NASA’s Hubble spots “pitch black” planet lurking beyond our solar system

NASA’s Hubble telescope has discovered an exoplanet that reflects almost no light – making it appear pitch black.

NASA's Hubble spots

The exoplanet in question is called WASP-12b and it orbits a Sun-like star (WASP-12a) 1,400 light-years from Earth. Since being discovered in 2008, the exoplanet has become one of the best studied and most insightful exoplanets ever, and these latest discoveries add to what astronomers know about distant worlds. 

In particular, the WASP-12b study sheds new light (excuse the pun) on what the atmosphere around WASP-12b is like, and how that compares to other exoplanets of a similar size. The results are also in stark contrast to other observations seen around similarly sized exoplanets meaning astronomers can expand their knowledge of bodies outside the solar system.

The discovery was made using the Space Telescope Imaging Spectrograph (STIS) on the NASA/ESA Hubble Space Telescope, by an international team from McGill University and the University of Exeter. The researchers used the telescope to measure what’s known as an albedo to reveal how much light the exoplanet WASP-12b reflected during an eclipse in October 2016. This was when the planet was near full phase and passed behind its star, making it the perfect time to determine the albedo because it involved directly measuring the amount of light being reflected.

This required a precision ten times greater than traditional transit observations, though, which is one of the Hubble Space Telescope’s Imaging Spectrograph’s strengths, letting scientists measure the albedo of WASP-12b at different wavelengths.

 WASP-12b has a radius almost twice that of Jupiter and one year on the planet lasts a little longer than a day on Earth. As such, WASP-12b is categorised as a “hot Jupiter”. Because WASP-12b is so close to its star, the gravitational pull of WASP-12a is said to have “stretched” WASP-12b into an egg shape and raised the temperature of its daylight side to 2,600 degrees Celsius.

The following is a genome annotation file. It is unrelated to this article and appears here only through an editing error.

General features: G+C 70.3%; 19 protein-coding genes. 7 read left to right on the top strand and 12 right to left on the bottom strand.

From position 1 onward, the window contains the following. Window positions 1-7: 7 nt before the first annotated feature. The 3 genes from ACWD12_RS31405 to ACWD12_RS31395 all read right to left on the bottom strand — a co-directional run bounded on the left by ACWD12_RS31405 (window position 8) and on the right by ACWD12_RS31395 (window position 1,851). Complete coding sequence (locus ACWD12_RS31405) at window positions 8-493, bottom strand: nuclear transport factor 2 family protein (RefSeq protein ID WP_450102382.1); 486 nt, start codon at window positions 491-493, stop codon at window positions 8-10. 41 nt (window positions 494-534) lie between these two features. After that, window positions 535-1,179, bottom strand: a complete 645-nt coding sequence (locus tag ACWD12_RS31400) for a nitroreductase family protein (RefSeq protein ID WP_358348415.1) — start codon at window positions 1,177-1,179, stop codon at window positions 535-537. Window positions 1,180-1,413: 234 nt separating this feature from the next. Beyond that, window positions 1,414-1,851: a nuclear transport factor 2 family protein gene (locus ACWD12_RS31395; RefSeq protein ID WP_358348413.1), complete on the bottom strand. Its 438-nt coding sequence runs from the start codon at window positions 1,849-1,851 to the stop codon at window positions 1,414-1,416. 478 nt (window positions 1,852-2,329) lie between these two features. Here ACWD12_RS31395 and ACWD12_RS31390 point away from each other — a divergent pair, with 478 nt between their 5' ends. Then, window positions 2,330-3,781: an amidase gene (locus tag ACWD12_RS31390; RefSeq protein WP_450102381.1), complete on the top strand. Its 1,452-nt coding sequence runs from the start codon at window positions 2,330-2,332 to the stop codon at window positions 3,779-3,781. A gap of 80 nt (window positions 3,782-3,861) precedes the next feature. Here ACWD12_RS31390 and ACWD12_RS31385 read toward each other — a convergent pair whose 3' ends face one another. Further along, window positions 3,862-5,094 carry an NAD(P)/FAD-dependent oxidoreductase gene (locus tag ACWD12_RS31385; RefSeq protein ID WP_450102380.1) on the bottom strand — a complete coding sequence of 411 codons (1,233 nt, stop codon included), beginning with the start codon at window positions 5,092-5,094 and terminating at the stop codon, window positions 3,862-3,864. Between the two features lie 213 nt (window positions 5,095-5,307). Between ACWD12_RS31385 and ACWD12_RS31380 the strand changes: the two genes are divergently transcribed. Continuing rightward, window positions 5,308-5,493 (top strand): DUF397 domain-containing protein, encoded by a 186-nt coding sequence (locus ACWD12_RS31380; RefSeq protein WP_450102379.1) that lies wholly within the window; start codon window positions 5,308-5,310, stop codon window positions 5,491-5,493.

This high temperature is the most likely explanation for WASP-12b’s low albedo. “There are other hot Jupiters that have been found to be remarkably black, but they are much cooler than WASP-12b. For those planets, it is suggested that things like clouds and alkali metals are the reason for the absorption of light, but those don’t work for WASP-12b because it is so incredibly hot,” explains Bell.

The daylight side of WASP-12b is so hot that clouds cannot form and alkali metals are ionised. It is even hot enough to break up hydrogen molecules into atomic hydrogen which causes the atmosphere to act more like the atmosphere of a low-mass star than like a planetary atmosphere. This leads to the low albedo of the exoplanet.

The results were surprising, according to lead author Taylor Bell from McGill University: “The measured albedo of WASP-12b is 0.064 at most. This is an extremely low value, making the planet darker than fresh asphalt!” This makes WASP-12b two times less reflective than our Moon’s albedo of 0.12. Bell added: “The low albedo shows we still have a lot to learn about WASP-12b and other similar exoplanets.”

“After we measured the albedo we compared it to spectral models of previously suggested atmospheric models of WASP-12b”, explained co-author Nikolay Nikolov from the University of Exeter. “We found that the data match neither of the two currently proposed models”. The new findings indicate WASP-12b’s atmosphere is made of atomic hydrogen and helium.

WASP-12b is only the second planet to have spectrally resolved albedo measurements, the first being HD 189733b. While HD 189733b has a deep blue colour, WASP-12b is not reflecting light at any wavelength. WASP-12b does, however, emit light because of its high temperature, giving it a red hue similar to a hot glowing metal.

“The fact the first two exoplanets with measured spectral albedo exhibit significant differences demonstrates the importance of these types of spectral observations and highlights the great diversity among hot Jupiters,” concluded Bell.

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